R.S., great point about over-patterning, that’s so true. Your diagnosis is correct — your color associations are not technically synesthesia — but it’s amazing that all of us are so fundamentally creative in our mind’s eye, whether involuntarily and/or voluntarily,

  • Derek Jackson | July 13, 2017 at 8:55 am |

    I’m willing to bet that Griffey wore that ASG jersey because weren’t him and Buhner the ones that pushed for sleeveless and the silver brimmed cap?

    • Chance Michaels | July 13, 2017 at 9:50 am |

      Yeah, Griffey didn’t like sleeves. He cut them off every chance he got, probably figured correctly that he could get away with it in an exhibition game.

  • Derek | July 13, 2017 at 9:14 am |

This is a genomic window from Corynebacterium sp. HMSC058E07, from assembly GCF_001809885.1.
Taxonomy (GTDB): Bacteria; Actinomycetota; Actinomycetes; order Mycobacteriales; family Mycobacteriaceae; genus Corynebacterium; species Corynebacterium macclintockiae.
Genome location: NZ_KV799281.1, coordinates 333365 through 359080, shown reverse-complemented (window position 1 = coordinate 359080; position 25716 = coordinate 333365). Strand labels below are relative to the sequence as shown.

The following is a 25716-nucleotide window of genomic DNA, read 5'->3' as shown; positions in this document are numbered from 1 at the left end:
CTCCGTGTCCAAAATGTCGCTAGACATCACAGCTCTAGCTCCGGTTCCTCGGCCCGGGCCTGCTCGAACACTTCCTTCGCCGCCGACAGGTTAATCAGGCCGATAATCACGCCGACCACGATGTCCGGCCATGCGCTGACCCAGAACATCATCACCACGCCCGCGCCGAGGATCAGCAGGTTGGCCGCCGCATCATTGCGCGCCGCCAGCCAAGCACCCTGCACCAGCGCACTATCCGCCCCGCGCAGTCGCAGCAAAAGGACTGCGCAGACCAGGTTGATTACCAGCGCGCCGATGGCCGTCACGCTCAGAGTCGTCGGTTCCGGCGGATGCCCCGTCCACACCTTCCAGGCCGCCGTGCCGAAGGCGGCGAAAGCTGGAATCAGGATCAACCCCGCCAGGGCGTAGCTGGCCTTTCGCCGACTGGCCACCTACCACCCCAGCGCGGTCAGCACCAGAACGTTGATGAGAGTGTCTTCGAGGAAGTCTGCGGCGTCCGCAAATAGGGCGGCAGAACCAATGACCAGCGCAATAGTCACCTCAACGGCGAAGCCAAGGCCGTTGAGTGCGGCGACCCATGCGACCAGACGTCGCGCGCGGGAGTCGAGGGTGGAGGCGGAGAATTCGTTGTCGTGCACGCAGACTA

Bummer that those MLB graphics don’t include the period-appropriate logos. But if they are doing it that way, shouldn’t all the Expos players have the curtly ‘W’ of the Nationals? I guess it’s just semantics but I’m a firm believer that teams should *not* get to keep any history/records if they move or change their name. It’s a different team to me (even if all the players and staff and coaches and even home market are the same).

    Semi-related note: I’m hoping if, baseball gods willing, the Marlins get sold that that new owner(s) revert the colors back to teal and black and forget the entire post-2003 Loria era ever happened.

    • Chance Michaels | July 13, 2017 at 9:52 am |

      Bummer that those MLB graphics don’t include the period-appropriate logos. But if they are doing it that way, shouldn’t all the Expos players have the curtly ‘W’ of the Nationals?

      Yeah, this is why using period logos would have been a much better idea.